On the other hand, negative feedback that is usually conveyed with a degrading or condescending manner, can literally destroy someone’s career or ambition to succeed, especially when it is accompanied by built-up negative emotions that will feed into the way the feedback is being addressed. Usually managers who lack trust and confidence in their ability to manage (I have touched upon this topic in previous article “True Management!”) use negativity as a defence mechanism to halt the advancement of any team member that they feel can jeopardize their career.
To build a communication culture that thrives on swapping information constantly, a culture that is transparent, is to truly harness the power of communication to its full potential. Many team members in the workplace feel completely neglected or undermined when they find out that management has decided on a change that is crucial or is tightly related to their work behind closed doors, without even telling them about it and with the expectation that employees will agree with the change and keep on working. This is WRONG!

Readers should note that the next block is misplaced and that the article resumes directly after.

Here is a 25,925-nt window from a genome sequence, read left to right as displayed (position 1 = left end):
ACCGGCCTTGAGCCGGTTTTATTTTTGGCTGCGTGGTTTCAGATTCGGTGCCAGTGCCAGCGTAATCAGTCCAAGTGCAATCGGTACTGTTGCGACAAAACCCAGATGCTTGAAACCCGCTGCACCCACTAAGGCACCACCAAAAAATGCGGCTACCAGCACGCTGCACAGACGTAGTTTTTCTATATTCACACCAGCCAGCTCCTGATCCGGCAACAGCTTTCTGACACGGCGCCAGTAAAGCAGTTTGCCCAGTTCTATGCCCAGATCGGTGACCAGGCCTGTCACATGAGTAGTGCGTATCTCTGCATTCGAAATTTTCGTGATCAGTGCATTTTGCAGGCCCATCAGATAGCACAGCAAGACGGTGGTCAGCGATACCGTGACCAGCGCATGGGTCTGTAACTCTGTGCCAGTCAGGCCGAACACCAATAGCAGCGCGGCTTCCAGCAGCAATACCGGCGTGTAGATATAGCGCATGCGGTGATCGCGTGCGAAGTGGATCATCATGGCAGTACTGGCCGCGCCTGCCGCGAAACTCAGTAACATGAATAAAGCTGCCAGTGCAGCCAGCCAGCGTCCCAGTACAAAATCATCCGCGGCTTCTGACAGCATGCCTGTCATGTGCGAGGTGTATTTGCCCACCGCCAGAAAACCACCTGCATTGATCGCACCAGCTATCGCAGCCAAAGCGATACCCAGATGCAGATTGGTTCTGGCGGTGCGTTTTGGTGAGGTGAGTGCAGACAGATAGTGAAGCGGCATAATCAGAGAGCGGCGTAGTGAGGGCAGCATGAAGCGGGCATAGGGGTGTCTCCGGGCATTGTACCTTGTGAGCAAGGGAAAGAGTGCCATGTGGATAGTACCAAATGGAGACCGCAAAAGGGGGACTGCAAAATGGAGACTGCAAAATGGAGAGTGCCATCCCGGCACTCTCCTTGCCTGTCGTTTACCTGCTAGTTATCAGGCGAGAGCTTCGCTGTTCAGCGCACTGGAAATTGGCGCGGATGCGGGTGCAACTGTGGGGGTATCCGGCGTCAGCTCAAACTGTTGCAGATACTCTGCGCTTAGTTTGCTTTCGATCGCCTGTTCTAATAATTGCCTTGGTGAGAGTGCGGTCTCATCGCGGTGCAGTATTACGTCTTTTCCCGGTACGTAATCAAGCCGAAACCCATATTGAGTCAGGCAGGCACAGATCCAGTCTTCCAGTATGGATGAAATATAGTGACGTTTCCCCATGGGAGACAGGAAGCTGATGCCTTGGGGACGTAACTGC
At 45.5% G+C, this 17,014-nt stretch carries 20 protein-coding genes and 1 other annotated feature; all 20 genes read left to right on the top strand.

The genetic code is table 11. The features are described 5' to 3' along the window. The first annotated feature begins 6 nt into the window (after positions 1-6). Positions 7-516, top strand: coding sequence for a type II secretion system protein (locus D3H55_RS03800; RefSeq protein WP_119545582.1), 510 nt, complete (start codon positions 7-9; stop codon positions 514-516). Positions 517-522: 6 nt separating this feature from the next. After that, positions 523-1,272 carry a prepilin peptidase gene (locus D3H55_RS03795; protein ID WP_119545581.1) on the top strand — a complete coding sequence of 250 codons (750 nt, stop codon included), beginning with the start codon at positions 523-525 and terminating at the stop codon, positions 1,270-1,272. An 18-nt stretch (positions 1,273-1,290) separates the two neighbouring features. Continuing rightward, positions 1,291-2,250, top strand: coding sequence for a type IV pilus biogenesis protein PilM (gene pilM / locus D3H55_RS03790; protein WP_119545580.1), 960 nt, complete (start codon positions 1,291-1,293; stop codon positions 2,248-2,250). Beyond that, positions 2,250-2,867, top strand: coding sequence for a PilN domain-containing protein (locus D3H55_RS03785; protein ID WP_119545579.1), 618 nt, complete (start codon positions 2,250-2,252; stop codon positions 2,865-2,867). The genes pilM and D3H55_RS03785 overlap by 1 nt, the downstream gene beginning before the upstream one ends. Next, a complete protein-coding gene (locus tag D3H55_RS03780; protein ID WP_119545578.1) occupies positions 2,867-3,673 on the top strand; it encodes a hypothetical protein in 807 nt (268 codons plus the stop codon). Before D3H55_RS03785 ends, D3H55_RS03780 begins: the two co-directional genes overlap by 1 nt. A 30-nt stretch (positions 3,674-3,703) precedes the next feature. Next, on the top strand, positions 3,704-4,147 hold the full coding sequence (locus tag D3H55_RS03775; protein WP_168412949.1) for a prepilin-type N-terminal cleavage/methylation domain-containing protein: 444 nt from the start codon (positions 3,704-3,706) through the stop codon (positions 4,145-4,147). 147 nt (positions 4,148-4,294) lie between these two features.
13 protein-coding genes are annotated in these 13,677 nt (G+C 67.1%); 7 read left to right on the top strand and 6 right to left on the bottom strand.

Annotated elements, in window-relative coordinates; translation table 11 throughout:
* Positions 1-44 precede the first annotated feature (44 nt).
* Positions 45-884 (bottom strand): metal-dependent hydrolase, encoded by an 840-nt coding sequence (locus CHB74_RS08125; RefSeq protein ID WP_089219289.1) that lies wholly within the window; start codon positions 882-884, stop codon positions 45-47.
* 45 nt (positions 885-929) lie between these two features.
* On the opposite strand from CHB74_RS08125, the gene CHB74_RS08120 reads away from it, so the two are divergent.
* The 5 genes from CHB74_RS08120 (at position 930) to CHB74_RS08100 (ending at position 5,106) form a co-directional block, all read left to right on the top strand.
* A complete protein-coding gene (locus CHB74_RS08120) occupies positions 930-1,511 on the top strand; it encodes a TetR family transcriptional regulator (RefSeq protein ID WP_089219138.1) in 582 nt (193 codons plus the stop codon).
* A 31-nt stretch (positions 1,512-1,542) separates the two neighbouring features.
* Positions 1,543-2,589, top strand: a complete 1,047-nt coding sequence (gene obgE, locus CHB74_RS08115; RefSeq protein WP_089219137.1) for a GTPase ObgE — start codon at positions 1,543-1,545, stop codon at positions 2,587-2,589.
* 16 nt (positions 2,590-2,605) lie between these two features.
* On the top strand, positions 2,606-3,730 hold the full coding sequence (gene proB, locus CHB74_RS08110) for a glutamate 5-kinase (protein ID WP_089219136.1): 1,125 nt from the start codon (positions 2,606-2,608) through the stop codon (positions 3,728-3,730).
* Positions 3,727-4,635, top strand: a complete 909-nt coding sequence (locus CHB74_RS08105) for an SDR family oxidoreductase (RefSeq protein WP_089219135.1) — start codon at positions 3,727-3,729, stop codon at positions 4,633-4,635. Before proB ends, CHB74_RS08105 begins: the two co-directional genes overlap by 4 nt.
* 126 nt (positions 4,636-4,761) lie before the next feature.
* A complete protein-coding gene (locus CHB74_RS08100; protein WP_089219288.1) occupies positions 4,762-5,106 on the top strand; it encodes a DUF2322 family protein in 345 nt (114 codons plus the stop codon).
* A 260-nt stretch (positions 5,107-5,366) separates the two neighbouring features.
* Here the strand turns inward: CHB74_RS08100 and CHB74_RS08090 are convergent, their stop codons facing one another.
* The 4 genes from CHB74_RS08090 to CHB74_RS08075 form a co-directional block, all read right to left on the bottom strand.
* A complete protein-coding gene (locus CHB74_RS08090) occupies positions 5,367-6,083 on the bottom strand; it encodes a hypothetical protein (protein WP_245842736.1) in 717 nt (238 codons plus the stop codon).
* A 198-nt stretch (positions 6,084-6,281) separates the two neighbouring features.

Transparency keeps everyone in the light, not the shadow. No matter how good or bad the news could be, it is part of a manager’s (or the entire management team’s) responsibility to communicate transparently with their subordinates, so that, one, they feel trusted; two, they feel appreciated; and, three, they are able to perform and achieve the results required of them without any fear in the back of their minds due to lack of missing information or non-transparency.
In the world of management consulting, communication can prove to be decisive, and to omit or share information can cause a firm to gain or lose a client. Therefore, consultants are always encouraged to keep their clients in the loop and make them feel that they are valued through continues engagement and positive feedback.